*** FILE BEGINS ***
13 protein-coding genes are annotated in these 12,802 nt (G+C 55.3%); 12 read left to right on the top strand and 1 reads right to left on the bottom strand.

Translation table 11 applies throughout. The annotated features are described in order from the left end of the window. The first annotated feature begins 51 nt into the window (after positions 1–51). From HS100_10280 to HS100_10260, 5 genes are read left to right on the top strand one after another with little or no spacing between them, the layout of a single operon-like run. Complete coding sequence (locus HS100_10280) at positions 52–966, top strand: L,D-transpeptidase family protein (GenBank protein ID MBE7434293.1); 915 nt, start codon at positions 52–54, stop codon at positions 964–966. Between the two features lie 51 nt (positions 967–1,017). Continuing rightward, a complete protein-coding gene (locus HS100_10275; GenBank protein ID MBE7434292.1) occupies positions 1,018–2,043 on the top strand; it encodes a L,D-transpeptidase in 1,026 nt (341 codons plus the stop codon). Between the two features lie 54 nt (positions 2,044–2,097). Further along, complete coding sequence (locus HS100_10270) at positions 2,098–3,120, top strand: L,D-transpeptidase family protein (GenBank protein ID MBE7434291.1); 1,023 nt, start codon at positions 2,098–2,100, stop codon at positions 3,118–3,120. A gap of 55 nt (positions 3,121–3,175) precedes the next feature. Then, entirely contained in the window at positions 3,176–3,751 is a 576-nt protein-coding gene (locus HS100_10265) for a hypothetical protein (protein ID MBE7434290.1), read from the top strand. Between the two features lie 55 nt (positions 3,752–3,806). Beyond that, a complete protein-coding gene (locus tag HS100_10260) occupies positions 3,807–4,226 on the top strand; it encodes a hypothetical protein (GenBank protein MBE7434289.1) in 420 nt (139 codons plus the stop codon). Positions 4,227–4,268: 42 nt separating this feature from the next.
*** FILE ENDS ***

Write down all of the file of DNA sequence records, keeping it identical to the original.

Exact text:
13 protein-coding genes are annotated in these 12,802 nt (G+C 55.3%); 12 read left to right on the top strand and 1 reads right to left on the bottom strand.

Translation table 11 applies throughout. The annotated features are described in order from the left end of the window. The first annotated feature begins 51 nt into the window (after positions 1–51). From HS100_10280 to HS100_10260, 5 genes are read left to right on the top strand one after another with little or no spacing between them, the layout of a single operon-like run. Complete coding sequence (locus HS100_10280) at positions 52–966, top strand: L,D-transpeptidase family protein (GenBank protein ID MBE7434293.1); 915 nt, start codon at positions 52–54, stop codon at positions 964–966. Between the two features lie 51 nt (positions 967–1,017). Continuing rightward, a complete protein-coding gene (locus HS100_10275; GenBank protein ID MBE7434292.1) occupies positions 1,018–2,043 on the top strand; it encodes a L,D-transpeptidase in 1,026 nt (341 codons plus the stop codon). Between the two features lie 54 nt (positions 2,044–2,097). Further along, complete coding sequence (locus HS100_10270) at positions 2,098–3,120, top strand: L,D-transpeptidase family protein (GenBank protein ID MBE7434291.1); 1,023 nt, start codon at positions 2,098–2,100, stop codon at positions 3,118–3,120. A gap of 55 nt (positions 3,121–3,175) precedes the next feature. Then, entirely contained in the window at positions 3,176–3,751 is a 576-nt protein-coding gene (locus HS100_10265) for a hypothetical protein (protein ID MBE7434290.1), read from the top strand. Between the two features lie 55 nt (positions 3,752–3,806). Beyond that, a complete protein-coding gene (locus tag HS100_10260) occupies positions 3,807–4,226 on the top strand; it encodes a hypothetical protein (GenBank protein MBE7434289.1) in 420 nt (139 codons plus the stop codon). Positions 4,227–4,268: 42 nt separating this feature from the next.